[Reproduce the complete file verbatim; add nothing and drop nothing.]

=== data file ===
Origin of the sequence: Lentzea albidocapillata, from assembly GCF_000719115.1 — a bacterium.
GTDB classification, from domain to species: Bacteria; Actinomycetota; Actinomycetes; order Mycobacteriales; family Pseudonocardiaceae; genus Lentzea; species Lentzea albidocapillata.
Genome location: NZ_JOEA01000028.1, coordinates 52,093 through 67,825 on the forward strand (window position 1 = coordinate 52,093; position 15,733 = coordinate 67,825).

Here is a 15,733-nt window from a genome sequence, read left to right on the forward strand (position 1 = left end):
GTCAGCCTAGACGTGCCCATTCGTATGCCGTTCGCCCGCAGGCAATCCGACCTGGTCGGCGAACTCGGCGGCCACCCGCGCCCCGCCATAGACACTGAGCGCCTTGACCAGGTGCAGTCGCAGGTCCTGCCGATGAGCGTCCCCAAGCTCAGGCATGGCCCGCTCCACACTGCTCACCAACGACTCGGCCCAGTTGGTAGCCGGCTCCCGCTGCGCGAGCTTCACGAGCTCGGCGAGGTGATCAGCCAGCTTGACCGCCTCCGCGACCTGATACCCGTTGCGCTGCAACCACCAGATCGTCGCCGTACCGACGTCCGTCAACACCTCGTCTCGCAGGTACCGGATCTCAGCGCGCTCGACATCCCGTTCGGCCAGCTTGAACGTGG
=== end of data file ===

Origin of the sequence: Lentzea albidocapillata, from assembly GCF_000719115.1 — a bacterium.
GTDB classification, from domain to species: Bacteria; Actinomycetota; Actinomycetes; order Mycobacteriales; family Pseudonocardiaceae; genus Lentzea; species Lentzea albidocapillata.
Genome location: NZ_JOEA01000028.1, coordinates 52,093 through 67,825 on the forward strand (window position 1 = coordinate 52,093; position 15,733 = coordinate 67,825).

Here is a 15,733-nt window from a genome sequence, read left to right on the forward strand (position 1 = left end):
GTCAGCCTAGACGTGCCCATTCGTATGCCGTTCGCCCGCAGGCAATCCGACCTGGTCGGCGAACTCGGCGGCCACCCGCGCCCCGCCATAGACACTGAGCGCCTTGACCAGGTGCAGTCGCAGGTCCTGCCGATGAGCGTCCCCAAGCTCAGGCATGGCCCGCTCCACACTGCTCACCAACGACTCGGCCCAGTTGGTAGCCGGCTCCCGCTGCGCGAGCTTCACGAGCTCGGCGAGGTGATCAGCCAGCTTGACCGCCTCCGCGACCTGATACCCGTTGCGCTGCAACCACCAGATCGTCGCCGTACCGACGTCCGTCAACACCTCGTCTCGCAGGTACCGGATCTCAGCGCGCTCGACATCCCGTTCGGCCAGCTTGAACGTGG